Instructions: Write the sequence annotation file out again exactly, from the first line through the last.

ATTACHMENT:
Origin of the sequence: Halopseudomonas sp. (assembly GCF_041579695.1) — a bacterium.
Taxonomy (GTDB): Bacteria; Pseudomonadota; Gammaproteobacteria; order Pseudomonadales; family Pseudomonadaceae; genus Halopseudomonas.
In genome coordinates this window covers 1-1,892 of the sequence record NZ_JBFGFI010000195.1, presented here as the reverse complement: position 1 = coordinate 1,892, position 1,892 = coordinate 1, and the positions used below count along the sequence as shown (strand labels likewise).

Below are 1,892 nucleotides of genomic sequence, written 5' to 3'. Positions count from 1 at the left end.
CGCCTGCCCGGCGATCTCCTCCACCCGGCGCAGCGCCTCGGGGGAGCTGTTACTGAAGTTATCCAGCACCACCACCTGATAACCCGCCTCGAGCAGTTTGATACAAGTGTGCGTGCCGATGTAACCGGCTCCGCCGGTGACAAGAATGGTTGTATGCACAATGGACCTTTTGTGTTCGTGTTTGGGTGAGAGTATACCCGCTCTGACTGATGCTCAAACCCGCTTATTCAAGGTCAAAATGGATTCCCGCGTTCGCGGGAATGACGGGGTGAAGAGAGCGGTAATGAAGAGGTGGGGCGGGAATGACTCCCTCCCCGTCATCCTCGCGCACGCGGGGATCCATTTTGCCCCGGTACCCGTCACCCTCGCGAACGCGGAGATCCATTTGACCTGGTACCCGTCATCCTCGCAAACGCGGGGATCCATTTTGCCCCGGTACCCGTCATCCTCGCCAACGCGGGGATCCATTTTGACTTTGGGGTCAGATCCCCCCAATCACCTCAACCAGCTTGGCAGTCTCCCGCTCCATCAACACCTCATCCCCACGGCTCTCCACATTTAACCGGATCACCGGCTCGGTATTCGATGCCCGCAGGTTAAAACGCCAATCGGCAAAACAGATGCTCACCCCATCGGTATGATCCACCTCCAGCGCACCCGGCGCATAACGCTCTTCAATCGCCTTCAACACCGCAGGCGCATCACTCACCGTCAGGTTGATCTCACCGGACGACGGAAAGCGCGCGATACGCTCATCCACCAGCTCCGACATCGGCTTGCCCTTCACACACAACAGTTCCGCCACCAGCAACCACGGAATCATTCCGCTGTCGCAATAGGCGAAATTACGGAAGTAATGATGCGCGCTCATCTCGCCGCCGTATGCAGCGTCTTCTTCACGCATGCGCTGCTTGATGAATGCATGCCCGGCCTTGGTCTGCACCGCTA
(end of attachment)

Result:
Origin of the sequence: Halopseudomonas sp. (assembly GCF_041579695.1) — a bacterium.
Taxonomy (GTDB): Bacteria; Pseudomonadota; Gammaproteobacteria; order Pseudomonadales; family Pseudomonadaceae; genus Halopseudomonas.
In genome coordinates this window covers 1-1,892 of the sequence record NZ_JBFGFI010000195.1, presented here as the reverse complement: position 1 = coordinate 1,892, position 1,892 = coordinate 1, and the positions used below count along the sequence as shown (strand labels likewise).

Below are 1,892 nucleotides of genomic sequence, written 5' to 3'. Positions count from 1 at the left end.
CGCCTGCCCGGCGATCTCCTCCACCCGGCGCAGCGCCTCGGGGGAGCTGTTACTGAAGTTATCCAGCACCACCACCTGATAACCCGCCTCGAGCAGTTTGATACAAGTGTGCGTGCCGATGTAACCGGCTCCGCCGGTGACAAGAATGGTTGTATGCACAATGGACCTTTTGTGTTCGTGTTTGGGTGAGAGTATACCCGCTCTGACTGATGCTCAAACCCGCTTATTCAAGGTCAAAATGGATTCCCGCGTTCGCGGGAATGACGGGGTGAAGAGAGCGGTAATGAAGAGGTGGGGCGGGAATGACTCCCTCCCCGTCATCCTCGCGCACGCGGGGATCCATTTTGCCCCGGTACCCGTCACCCTCGCGAACGCGGAGATCCATTTGACCTGGTACCCGTCATCCTCGCAAACGCGGGGATCCATTTTGCCCCGGTACCCGTCATCCTCGCCAACGCGGGGATCCATTTTGACTTTGGGGTCAGATCCCCCCAATCACCTCAACCAGCTTGGCAGTCTCCCGCTCCATCAACACCTCATCCCCACGGCTCTCCACATTTAACCGGATCACCGGCTCGGTATTCGATGCCCGCAGGTTAAAACGCCAATCGGCAAAACAGATGCTCACCCCATCGGTATGATCCACCTCCAGCGCACCCGGCGCATAACGCTCTTCAATCGCCTTCAACACCGCAGGCGCATCACTCACCGTCAGGTTGATCTCACCGGACGACGGAAAGCGCGCGATACGCTCATCCACCAGCTCCGACATCGGCTTGCCCTTCACACACAACAGTTCCGCCACCAGCAACCACGGAATCATTCCGCTGTCGCAATAGGCGAAATTACGGAAGTAATGATGCGCGCTCATCTCGCCGCCGTATGCAGCGTCTTCTTCACGCATGCGCTGCTTGATGAATGCATGCCCGGCCTTGGTCTGCACCGCTA